On the other hand, one of the things that has been repeatedly reinforced to me is that if, for example, you are impersonated on social media, I cannot make a complaint on your behalf. You have to do that. The social media companies are quite adamant about that. It's one of the areas where, if something like that does happen, we try to facilitate and hopefully accelerate getting a resolution. We did see some incidents like that where parties asked for some support.
    Then, of course, in the report itself—the first and second ones—were the threats to Canada's democratic processes, where we really try to lay the groundwork for what cyber-threats we expect to see to Canada's democratic institutions.


    Thank you, Ms. Michaud.


    Mr. Harris, you have two and a half minutes.
    Thank you, Mr. Chair.
    Mr. Jones, could you tell us what's the difference between cyber defence and cybersecurity?
    We know your agency reports to the Minister of Defence. As my recollection of defence critic, I don't think you're part of the department. The military, of course, has to protect it's own infrastructure, equipment, communications and all of that.
    Is your agency involved in defence planning in any way? You talked about table-top exercises with the electrical power grid people. Do you engage in these kinds of exercises with the military in terms of defence planning or scenarios planning for military activity?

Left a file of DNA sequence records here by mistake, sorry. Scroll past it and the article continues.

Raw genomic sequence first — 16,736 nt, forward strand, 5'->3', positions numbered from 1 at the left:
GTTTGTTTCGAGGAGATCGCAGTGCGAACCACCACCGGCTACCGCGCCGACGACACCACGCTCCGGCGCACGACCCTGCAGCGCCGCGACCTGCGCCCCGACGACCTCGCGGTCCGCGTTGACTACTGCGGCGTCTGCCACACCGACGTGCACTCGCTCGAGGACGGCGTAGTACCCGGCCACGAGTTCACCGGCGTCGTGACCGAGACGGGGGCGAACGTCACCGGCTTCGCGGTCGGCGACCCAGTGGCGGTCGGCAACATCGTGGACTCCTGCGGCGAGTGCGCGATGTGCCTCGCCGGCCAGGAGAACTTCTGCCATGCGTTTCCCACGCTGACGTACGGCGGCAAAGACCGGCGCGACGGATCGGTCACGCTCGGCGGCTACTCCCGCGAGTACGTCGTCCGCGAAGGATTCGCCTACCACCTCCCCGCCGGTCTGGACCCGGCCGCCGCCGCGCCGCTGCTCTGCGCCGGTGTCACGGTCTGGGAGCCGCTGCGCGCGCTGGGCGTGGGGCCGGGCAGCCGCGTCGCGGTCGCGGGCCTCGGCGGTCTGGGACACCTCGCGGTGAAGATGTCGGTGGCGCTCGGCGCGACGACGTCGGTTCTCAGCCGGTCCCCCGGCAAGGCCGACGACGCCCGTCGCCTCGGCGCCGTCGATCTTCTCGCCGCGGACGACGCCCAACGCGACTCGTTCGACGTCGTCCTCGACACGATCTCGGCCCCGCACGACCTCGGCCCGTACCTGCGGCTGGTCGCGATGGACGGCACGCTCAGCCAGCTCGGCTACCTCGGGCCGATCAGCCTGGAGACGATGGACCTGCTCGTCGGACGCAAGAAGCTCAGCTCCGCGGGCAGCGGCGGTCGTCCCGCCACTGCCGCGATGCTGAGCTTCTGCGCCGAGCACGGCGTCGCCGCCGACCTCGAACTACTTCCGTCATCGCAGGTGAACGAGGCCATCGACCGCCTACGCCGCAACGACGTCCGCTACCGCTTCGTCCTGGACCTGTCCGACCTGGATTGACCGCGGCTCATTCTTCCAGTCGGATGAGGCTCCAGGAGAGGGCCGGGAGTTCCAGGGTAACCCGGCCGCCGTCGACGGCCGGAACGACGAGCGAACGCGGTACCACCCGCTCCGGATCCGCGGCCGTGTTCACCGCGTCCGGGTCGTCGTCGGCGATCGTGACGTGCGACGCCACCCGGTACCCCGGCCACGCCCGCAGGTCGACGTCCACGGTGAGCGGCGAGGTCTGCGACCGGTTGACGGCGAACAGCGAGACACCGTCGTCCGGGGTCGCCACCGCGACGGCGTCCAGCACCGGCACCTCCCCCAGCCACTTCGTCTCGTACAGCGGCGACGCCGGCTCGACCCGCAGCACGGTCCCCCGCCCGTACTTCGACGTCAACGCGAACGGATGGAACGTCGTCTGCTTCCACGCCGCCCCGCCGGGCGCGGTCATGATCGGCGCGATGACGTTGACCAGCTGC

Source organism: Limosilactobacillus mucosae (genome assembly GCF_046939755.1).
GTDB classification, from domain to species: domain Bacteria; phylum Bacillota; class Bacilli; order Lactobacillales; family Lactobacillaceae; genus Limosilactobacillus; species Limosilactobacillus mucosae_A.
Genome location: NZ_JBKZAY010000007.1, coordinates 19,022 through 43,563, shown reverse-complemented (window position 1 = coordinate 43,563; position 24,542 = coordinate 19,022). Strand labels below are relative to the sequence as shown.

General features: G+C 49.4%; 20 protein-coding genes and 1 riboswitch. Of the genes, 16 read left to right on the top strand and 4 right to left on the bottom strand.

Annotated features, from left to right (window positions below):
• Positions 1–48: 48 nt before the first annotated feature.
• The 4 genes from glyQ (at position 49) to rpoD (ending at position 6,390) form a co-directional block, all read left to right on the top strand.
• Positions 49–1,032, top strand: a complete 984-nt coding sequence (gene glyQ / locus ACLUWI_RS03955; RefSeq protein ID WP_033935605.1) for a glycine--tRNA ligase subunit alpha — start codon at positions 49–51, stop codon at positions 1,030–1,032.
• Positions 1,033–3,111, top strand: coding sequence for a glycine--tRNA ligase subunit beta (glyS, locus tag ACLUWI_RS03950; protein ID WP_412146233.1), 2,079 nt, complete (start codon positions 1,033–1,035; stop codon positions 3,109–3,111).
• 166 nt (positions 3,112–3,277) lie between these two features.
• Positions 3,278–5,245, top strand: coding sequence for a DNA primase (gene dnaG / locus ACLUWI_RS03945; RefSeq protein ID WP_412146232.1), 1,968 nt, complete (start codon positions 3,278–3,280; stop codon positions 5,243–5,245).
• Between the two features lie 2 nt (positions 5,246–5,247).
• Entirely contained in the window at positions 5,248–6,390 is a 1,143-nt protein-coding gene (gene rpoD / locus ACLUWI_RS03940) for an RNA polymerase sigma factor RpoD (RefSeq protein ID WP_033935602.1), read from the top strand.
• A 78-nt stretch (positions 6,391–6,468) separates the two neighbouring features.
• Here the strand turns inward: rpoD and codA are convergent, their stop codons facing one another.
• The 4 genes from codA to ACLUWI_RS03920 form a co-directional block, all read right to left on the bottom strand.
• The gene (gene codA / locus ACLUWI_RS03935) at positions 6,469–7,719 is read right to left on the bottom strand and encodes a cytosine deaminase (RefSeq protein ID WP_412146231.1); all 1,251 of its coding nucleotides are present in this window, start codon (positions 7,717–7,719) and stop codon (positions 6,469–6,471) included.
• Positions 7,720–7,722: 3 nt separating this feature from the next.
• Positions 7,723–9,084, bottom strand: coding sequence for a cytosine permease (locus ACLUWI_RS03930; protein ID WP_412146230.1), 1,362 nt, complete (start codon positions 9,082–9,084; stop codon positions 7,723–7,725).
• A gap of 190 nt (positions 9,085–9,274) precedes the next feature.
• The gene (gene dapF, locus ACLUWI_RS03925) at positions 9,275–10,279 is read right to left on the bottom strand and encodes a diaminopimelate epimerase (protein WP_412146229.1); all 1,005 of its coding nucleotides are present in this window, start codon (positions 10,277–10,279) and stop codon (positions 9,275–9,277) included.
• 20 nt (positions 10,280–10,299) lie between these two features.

We are part of the Department of Defence and we report to that minister. We report to the minister, but we are a separate agency under Defence. I almost slipped back seven years there for a second.
    With “cyber defence” we're really talking about when we're actively doing something to prevent a cybersecurity incident. We're taking a block. We are the cyber defenders of the Government of Canada. We take over two billion actions a day, over and above those that are available commercially to protect the Government of Canada. We have a cyber defence part of our program.
    “Cybersecurity” is the broader term that we use. That's also about the proactive measures. Rather than just taking action at the point of compromise, it's building those defences and building it to be secure from the start. It's security by design. That's really, in my mind, where we differentiate cybersecurity from cyber defence. Cyber defence really is about that action you take to protect.
    In terms of our work with the Department of Defence, obviously they are responsible for the defence of their systems. They're the experts on military equipment, but we do provide a number of services. One would be cartography and the encryption systems that they use to protect all Canadian forces operations. That's a 70-year partnership where we've worked with them on those types of things. We certainly work with defence on any exercise planning.
    We would also do that with any other organization to say how we respond to any cybersecurity incidents. We really look for opportunities to raise that bar proactively. We would do that as part of our mandate.
     Thank you, Mr. Harris.
    Sorry, I cut you off a little early, Mr. Jones. Do you want to complete that sentence?
    Yes, I just want to say finally that part of the CSE Act is about defensive cyber-operations and foreign cyber-operations and being able to take action when Canada is threatened and with the authorization or the acknowledgement of the Minister of Foreign Affairs and the Minister of Defence to say that we need to take action in foreign space to protect Canada as well. That's part of the CSE Act that Parliament passed.


    Thank you, Mr. Harris.
    Earlier in your answer, I thought, you said there were something like two billion attacks a day.